The reeve of the County of Stettler says the provincial government’s Oct. 19 decision on the oil and gas assessment review shows Edmonton listened to rural municipalities.
Reeve Larry Clarke stated by phone Oct. 20 the announcement of a three-year program for new oil and gas developments appeared to address concerns from everyone involved, both municipalities and the energy industry.
“I think that’s what they were trying to do,” said Clarke, a farmer who has also worked in the oil patch.
Clarke stated when the review first came to light under former Municipal Affairs Minister Kaycee Madu, four scenarios had been proposed, with scenario #4 the preferred one, which benefitted the energy industry the most, apparently at the expense of rural municipalities.
However, Clarke stated that once incoming Minister Tracy Allard took over, the tone changed and it appeared Allard listened to concerns voiced by rural municipalities about the effects of reduced tax revenues.
Changes amount to a three-year program that allows new wells, pipelines and other new equipment to enjoy zero property taxes, along with the provincial government dropping assessment for wells that don’t produce highly.
These announcements are on top of those tax cuts made last year by the provincial government for shallow gas wells.
Clarke stated the three-year program shouldn’t have huge effects here.
“I don’t really seeing it affecting our taxpayers,” said Clarke, who noted he doesn’t predict a lot of new drilling in the County of Stettler while the oil and gas industry copes with a downturn.
Clarke stated if there’s any new construction, it will probably be in northern Alberta.
The announcement Oct. 19 by Minister of Municipal Affairs Allard was the result of a tense summer that even saw rural councillors protesting proposed assessment changes at the Alberta Legislature.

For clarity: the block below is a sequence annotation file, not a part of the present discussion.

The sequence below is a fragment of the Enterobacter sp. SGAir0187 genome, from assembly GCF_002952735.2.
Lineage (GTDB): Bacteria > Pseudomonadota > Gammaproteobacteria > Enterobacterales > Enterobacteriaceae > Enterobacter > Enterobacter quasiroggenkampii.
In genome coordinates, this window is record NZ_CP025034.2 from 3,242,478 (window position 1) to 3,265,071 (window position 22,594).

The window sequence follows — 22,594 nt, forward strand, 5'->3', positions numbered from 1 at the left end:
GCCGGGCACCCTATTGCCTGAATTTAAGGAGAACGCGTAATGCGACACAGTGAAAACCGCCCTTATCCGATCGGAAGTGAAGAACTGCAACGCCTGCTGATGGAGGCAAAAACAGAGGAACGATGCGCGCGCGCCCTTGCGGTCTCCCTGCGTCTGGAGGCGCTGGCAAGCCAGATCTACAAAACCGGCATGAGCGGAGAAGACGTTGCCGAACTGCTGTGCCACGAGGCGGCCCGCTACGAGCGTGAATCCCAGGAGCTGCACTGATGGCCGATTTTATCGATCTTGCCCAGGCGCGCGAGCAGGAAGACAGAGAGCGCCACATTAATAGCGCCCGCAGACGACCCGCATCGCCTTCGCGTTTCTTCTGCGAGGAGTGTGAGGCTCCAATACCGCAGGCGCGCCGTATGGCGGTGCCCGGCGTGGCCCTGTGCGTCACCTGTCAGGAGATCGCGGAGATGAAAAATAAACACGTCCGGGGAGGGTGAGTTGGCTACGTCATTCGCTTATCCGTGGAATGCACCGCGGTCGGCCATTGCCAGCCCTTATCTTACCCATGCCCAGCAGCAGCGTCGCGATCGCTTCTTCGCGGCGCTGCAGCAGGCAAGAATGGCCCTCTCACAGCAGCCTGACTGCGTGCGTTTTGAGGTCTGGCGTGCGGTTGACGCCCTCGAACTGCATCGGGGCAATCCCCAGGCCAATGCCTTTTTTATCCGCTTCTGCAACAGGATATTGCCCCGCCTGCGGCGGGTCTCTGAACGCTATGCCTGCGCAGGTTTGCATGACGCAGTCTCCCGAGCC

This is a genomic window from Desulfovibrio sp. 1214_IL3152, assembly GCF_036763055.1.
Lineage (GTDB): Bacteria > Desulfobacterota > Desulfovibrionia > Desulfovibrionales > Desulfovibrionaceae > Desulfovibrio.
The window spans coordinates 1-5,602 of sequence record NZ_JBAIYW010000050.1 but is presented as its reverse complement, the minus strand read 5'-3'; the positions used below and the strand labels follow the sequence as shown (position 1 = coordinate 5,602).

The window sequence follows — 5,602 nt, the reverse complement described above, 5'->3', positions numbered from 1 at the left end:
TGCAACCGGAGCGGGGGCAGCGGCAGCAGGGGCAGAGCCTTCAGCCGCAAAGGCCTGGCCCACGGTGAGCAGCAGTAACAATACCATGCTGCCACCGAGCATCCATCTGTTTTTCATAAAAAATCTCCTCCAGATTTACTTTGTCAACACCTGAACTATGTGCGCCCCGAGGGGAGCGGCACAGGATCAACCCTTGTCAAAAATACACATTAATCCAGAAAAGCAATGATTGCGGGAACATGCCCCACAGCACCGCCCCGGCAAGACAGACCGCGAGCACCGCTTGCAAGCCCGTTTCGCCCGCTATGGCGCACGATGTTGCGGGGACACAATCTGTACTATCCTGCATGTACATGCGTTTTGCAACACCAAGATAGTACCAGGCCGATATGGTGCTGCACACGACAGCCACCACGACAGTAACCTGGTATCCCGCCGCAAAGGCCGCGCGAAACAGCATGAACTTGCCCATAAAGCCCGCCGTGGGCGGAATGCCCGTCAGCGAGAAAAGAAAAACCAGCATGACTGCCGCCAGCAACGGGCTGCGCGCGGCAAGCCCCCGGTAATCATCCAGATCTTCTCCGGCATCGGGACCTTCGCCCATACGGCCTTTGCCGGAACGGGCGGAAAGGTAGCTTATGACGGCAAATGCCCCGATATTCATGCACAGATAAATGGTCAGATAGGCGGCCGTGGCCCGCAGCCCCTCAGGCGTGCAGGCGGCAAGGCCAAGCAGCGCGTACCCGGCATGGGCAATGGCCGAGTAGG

Certain energy industry members have claimed that rural municipalities are taxing industry so highly it’s threatening to put some oil and gas companies out of business.
Another major issue that’s been facing rural municipalities in the oil and gas downturn is unpaid taxes.
Some members of the energy industry have declined to pay their property tax bills, and municipalities have no recourse to recover the lost revenue; no changes to this system were made by Allard in her announcement.
Over the last five years the County of Stettler has lost $7.6 million in revenue due to unpaid property taxes, almost an entire annual budget for the municipality.
Clarke stated most of this is owed from oil and gas companies.
Clarke stated even though Allard didn’t make any changes to unpaid property taxes, he felt optimistic that Allard heard that rural municipalities are very concerned about this problem.
“I think they do realize that,” said the reeve.
Several meetings were held in Stettler over the past summer to discuss the assessment review that included rural municipalities and provincial ministers and MLAs.
It was stated at one of these meetings that most if not all rural multiplicities felt left out of the oil and gas assessment review process, which appeared to include only provincial government ministries and the energy industry.
Later, after four proposals were made to lower energy industry property taxes, rural municipalities were invited to participate, according to speakers at one of the Stettler meetings.
Some urban municipalities even voiced concern because assessment changes could affect any urban-rural agreements based on assessment, or urban municipalities which had certain oil and gas developments within their boundaries.
Clarke stated he was very impressed by Drumheller-Stettler MLA Nate Horner’s help through this process.
“He lives in a rural constituency that’s very much affected by oil and gas,” said Clarke, noting Horner went to bat for the rural municipalities in his constituency.
Stu Salkeld, Local Journalism Initiative reporter